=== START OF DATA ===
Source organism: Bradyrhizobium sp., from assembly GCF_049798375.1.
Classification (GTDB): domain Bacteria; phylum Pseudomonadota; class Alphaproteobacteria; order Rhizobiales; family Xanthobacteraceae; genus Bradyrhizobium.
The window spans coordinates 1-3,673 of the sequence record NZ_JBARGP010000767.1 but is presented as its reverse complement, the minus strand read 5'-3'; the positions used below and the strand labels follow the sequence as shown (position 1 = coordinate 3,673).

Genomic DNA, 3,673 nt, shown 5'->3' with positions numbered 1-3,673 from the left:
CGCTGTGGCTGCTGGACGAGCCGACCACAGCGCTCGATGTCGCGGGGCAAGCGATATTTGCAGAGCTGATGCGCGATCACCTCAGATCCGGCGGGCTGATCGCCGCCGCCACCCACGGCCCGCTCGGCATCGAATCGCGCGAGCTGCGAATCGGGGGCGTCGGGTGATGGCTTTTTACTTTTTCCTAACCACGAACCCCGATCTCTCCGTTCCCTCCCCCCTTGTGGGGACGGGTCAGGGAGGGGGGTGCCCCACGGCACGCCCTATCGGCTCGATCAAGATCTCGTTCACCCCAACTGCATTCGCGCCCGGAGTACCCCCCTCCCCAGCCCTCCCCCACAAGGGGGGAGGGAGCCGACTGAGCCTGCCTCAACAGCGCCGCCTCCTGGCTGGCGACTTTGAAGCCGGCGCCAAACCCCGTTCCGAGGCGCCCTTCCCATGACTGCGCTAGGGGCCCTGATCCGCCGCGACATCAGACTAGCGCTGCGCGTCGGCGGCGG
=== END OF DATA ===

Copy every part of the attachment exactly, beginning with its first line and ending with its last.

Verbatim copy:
Source organism: Bradyrhizobium sp., from assembly GCF_049798375.1.
Classification (GTDB): domain Bacteria; phylum Pseudomonadota; class Alphaproteobacteria; order Rhizobiales; family Xanthobacteraceae; genus Bradyrhizobium.
The window spans coordinates 1-3,673 of the sequence record NZ_JBARGP010000767.1 but is presented as its reverse complement, the minus strand read 5'-3'; the positions used below and the strand labels follow the sequence as shown (position 1 = coordinate 3,673).

Genomic DNA, 3,673 nt, shown 5'->3' with positions numbered 1-3,673 from the left:
CGCTGTGGCTGCTGGACGAGCCGACCACAGCGCTCGATGTCGCGGGGCAAGCGATATTTGCAGAGCTGATGCGCGATCACCTCAGATCCGGCGGGCTGATCGCCGCCGCCACCCACGGCCCGCTCGGCATCGAATCGCGCGAGCTGCGAATCGGGGGCGTCGGGTGATGGCTTTTTACTTTTTCCTAACCACGAACCCCGATCTCTCCGTTCCCTCCCCCCTTGTGGGGACGGGTCAGGGAGGGGGGTGCCCCACGGCACGCCCTATCGGCTCGATCAAGATCTCGTTCACCCCAACTGCATTCGCGCCCGGAGTACCCCCCTCCCCAGCCCTCCCCCACAAGGGGGGAGGGAGCCGACTGAGCCTGCCTCAACAGCGCCGCCTCCTGGCTGGCGACTTTGAAGCCGGCGCCAAACCCCGTTCCGAGGCGCCCTTCCCATGACTGCGCTAGGGGCCCTGATCCGCCGCGACATCAGACTAGCGCTGCGCGTCGGCGGCGG